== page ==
It is a fact universally acknowleged that small European countries do better than big ones. Might an aspect of this be that their sports systems will inevitably tend to be small and amateur, while a big country will have the overhead capital to keep up a league and its mass-market? This furnishes a whole lot of lucrative distractions from the business of living together modestly, democratically and securely, and will appeal to those – generally the rich and right-wing – who want to keep folk distracted. Here in Scotland we ought to be co-operative, but we have two rich stroppy teenagers in our kindergarten, and we get the worst of both worlds. Might our ‘Emperor’s new strip’ moment almost be upon us – at last?

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  1. bellacaledonia says:

    Chris, there’s part of me – not my heart – which instinctively knows much of this to be true. Football matches – espcially at the highest level – are a fertile breeding ground for all kinds of macho-ism, tribalism, festering sectarianism, homophobia, and even racism. Sexism? And then some. Its pretty much entrenched. In this respect football both reflects and reinforces many prejudices.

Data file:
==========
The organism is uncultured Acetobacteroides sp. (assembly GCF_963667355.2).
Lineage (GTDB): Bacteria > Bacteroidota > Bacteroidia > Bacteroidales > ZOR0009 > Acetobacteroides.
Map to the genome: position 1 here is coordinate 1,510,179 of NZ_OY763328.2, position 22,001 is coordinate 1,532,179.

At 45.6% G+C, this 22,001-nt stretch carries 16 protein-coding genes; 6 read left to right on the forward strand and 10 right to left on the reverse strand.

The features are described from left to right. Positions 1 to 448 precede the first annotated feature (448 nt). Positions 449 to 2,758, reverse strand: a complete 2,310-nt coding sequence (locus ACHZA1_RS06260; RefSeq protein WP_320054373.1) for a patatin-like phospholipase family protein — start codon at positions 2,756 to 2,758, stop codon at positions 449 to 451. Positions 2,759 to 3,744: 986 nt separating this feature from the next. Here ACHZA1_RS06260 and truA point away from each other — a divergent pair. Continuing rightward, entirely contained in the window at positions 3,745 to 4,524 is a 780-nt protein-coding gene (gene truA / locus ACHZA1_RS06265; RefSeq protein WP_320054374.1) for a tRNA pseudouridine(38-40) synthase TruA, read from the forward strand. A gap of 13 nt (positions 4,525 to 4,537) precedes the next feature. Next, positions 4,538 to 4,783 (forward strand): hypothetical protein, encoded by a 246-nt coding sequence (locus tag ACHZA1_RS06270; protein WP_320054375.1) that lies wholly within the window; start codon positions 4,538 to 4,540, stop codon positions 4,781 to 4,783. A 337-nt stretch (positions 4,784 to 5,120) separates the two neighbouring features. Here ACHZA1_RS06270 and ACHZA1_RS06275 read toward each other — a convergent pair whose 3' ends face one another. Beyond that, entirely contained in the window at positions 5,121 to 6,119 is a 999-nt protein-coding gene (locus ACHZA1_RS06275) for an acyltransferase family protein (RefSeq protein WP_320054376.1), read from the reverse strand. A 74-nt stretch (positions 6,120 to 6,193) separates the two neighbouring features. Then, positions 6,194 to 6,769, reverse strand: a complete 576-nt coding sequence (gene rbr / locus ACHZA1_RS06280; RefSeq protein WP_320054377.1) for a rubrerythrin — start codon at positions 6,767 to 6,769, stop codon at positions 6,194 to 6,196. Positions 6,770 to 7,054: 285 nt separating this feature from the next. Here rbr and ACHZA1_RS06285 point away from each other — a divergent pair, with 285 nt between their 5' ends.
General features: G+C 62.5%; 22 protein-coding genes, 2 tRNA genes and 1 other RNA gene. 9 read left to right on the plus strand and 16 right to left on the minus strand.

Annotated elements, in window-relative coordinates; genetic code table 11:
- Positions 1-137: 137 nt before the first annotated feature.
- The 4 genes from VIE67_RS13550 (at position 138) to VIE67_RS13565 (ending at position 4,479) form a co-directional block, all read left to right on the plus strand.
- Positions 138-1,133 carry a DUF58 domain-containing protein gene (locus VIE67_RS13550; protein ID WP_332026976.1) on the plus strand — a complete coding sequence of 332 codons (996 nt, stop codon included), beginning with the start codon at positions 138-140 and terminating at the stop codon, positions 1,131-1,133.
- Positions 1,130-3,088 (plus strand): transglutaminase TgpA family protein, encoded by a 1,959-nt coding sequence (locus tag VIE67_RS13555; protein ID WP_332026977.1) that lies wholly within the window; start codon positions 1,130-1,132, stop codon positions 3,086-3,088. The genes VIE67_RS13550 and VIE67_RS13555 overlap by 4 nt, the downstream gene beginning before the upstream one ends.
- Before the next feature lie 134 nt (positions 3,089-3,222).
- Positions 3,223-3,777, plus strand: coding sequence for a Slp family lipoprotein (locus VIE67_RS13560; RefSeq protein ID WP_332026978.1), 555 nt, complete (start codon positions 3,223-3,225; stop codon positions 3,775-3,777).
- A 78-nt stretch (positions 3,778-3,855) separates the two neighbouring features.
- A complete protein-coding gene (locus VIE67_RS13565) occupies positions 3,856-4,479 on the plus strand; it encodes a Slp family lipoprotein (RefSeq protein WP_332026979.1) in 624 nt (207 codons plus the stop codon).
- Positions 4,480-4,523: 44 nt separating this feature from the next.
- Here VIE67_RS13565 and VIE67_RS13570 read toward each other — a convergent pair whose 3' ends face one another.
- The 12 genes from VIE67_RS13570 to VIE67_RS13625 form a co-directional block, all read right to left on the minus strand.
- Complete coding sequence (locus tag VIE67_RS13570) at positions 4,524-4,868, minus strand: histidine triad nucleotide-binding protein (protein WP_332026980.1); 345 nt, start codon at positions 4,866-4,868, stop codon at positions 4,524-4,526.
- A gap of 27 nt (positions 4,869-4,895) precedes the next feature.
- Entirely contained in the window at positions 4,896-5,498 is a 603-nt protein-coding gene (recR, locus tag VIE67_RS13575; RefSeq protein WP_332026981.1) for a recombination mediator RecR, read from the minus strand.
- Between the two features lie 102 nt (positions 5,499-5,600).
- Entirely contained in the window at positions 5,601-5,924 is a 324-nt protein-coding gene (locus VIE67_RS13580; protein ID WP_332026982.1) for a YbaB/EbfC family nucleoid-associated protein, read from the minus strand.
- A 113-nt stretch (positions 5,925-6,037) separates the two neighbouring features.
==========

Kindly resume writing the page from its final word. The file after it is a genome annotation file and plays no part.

But over the last three decades I’ve also watched the drive to extinction in almost every area of Scottish life – industrial or leisure – anywhere that large vocal gatherings of working class people come together. In this cowardly new world of corporate control, police surveillance, docile reality TV, and a near silent engagement with the arts, to paraphrase William Carlos Williams, it is the anarchy of the football terracing that delights me. I love it. I started taking my daughter to Hibs matches when she was ten. She loved it. The songs, the rowdiness of the old East Stand, the sheer exuberance and the whole “up yours” anti-authoritarian carry-on. There is a freedom of expression, warts and all, which legislators try, unsuccessfully, to extinguish. When they’re both old enough the only form of mental punishment I’ll inflict on my sons will be regular trips to Easter Road.